Context: Mysticism intends a state of "possession," not action, and the individual is not a tool but a "vessel" of the divine. Action in the world must thus appear as endangering the absolutely irrational and other-worldly religious state. Active asceticism operates within the world; rationally active asceticism, in mastering the world, seeks to tame what is creatural and wicked through work in a worldly "vocation" (inner-worldly asceticism). Such asceticism contrasts radically with mysticism, if the latter draws the full conclusion of fleeing from the world (contemplative flight from the world). The contrast is tempered, however, if active asceticism confines itself to keeping down and to overcoming creatural wickedness in the actor's own nature. For then it enhances the concentration on the firmly established God-willed and active redemptory accomplishments to the point of avoiding any action in the orders of the world (asceticist flight from the world). Thereby active asceticism in external bearing comes close to contemplative flight from the world. The contrast between asceticism and mysticism is also tempered if the contemplative mystic does not draw the conclusion that he should flee from the world, but, like the inner-worldly asceticist, remain in the orders of the world (inner-worldly mysticism). In both cases the contrast can actually disappear in practice and some combination of both forms of the quest for salvation may occur. But the contrast may continue to exist even under the veil of external similarity. For the true mystic the principle continues to hold: the creature must be silent so that God may speak. Max Weber, , 1916.

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„The contrast between asceticism and mysticism is also tempered if the contemplative mystic does not draw the conclusion that he should flee from the world, but, like the inner-worldly asceticist, remain in the orders of the world (inner-worldly mysticism).“

— Max Weber
Context: Mysticism intends a state of "possession," not action, and the individual is not a tool but a "vessel" of the divine. Action in the world must thus appear as endangering the absolutely irrational and other-worldly religious state. Active asceticism operates within the world; rationally active asceticism, in mastering the world, seeks to tame what is creatural and wicked through work in a worldly "vocation" (inner-worldly asceticism). Such asceticism contrasts radically with mysticism, if the latter draws the full conclusion of fleeing from the world (contemplative flight from the world). The contrast is tempered, however, if active asceticism confines itself to keeping down and to overcoming creatural wickedness in the actor's own nature. For then it enhances the concentration on the firmly established God-willed and active redemptory accomplishments to the point of avoiding any action in the orders of the world (asceticist flight from the world). Thereby active asceticism in external bearing comes close to contemplative flight from the world. The contrast between asceticism and mysticism is also tempered if the contemplative mystic does not draw the conclusion that he should flee from the world, but, like the inner-worldly asceticist, remain in the orders of the world (inner-worldly mysticism). In both cases the contrast can actually disappear in practice and some combination of both forms of the quest for salvation may occur. But the contrast may continue to exist even under the veil of external similarity. For the true mystic the principle continues to hold: the creature must be silent so that God may speak. Max Weber, , 1916.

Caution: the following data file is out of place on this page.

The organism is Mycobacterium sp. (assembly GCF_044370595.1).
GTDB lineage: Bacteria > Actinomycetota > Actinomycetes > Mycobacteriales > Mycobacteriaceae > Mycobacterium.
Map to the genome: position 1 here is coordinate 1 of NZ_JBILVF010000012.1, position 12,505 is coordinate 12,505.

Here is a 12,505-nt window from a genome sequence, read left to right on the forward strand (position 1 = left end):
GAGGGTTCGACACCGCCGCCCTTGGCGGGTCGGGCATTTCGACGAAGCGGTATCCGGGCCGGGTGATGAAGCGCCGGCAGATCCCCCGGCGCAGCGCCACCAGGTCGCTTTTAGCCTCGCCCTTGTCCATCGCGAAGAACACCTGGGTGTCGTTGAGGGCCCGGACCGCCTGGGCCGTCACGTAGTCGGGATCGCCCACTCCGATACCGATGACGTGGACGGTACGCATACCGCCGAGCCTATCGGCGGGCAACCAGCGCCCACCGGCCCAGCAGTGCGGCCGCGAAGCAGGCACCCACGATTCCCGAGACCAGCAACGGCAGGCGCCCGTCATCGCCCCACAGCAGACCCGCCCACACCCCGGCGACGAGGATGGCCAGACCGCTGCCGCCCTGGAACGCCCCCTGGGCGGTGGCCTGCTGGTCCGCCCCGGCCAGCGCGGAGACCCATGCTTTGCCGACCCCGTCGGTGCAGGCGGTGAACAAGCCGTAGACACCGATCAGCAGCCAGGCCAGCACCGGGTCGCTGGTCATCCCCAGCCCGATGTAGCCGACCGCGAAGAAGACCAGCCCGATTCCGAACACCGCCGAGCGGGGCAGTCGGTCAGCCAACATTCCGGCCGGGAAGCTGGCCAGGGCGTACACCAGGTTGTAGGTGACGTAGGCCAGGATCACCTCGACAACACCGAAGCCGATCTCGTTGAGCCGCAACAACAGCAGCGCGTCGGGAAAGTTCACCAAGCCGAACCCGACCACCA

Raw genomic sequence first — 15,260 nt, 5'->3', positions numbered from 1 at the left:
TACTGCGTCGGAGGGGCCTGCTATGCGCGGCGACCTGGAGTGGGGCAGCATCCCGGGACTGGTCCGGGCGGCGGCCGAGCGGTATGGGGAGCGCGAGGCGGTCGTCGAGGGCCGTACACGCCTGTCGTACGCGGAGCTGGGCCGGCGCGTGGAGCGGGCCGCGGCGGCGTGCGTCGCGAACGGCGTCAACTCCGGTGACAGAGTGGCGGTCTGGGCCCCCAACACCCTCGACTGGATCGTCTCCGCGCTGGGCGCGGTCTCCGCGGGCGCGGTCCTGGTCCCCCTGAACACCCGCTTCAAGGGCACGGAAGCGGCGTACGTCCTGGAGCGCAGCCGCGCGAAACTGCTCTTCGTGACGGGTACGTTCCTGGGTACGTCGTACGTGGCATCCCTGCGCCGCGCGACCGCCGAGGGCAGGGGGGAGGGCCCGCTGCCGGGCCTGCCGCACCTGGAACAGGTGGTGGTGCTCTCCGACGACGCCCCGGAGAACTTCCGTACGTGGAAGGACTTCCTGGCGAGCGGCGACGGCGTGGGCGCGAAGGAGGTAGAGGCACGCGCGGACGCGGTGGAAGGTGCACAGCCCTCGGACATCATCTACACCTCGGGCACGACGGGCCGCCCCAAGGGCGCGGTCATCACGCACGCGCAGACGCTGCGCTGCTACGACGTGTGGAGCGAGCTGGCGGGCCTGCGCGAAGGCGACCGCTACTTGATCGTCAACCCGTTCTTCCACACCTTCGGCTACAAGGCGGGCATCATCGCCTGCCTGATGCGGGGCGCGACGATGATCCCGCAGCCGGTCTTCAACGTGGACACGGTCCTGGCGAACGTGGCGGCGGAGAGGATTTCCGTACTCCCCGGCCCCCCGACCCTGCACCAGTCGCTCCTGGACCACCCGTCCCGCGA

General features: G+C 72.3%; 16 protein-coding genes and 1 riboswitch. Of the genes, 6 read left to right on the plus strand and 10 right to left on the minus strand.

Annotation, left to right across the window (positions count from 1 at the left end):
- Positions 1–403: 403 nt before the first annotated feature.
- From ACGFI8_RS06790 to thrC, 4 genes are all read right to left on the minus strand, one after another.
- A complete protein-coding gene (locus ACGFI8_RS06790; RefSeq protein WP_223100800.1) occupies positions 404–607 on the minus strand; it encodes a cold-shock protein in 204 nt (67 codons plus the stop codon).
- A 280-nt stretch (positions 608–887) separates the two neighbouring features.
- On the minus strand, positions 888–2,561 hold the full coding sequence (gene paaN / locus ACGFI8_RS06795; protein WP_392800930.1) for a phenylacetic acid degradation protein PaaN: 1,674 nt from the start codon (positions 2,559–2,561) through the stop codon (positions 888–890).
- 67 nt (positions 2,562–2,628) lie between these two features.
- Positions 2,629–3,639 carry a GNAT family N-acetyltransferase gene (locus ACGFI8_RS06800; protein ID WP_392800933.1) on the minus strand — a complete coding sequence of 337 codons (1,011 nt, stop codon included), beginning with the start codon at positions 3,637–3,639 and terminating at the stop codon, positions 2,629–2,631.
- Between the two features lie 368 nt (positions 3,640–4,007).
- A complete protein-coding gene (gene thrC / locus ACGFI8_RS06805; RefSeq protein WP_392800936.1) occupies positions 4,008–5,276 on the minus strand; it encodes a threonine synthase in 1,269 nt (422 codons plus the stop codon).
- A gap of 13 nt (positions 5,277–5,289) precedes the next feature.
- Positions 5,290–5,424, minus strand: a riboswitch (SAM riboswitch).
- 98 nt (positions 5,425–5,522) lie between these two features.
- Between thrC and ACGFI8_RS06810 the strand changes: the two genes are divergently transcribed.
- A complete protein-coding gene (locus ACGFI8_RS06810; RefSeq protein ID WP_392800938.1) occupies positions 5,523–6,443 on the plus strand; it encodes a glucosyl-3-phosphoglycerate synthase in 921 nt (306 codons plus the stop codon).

„it istrue that good can follow only from good and evil only from evil, but that often the opposite is true. Anyone who fails to see this is, indeed, a political infant.“

— Max Weber, From Max Weber: Essays in Sociology
Context: The problem — the experience of the irrationality of the world — has been the driving force of all religious evolution. The Indian doctrine of karma, Persian dualism, the doctrine of original sin, predestination and the deus absconditus, all these have grown out of this experience. Also the early Christians knew full well the world is governed by demons and that he who lets himself in for politics, that is, for power and force as means, contracts with diabolical powers and for his action it is not true that good can follow only from good and evil only from evil, but that often the opposite is true. Anyone who fails to see this is, indeed, a political infant. p. 124; Essay "Politics as a vocation"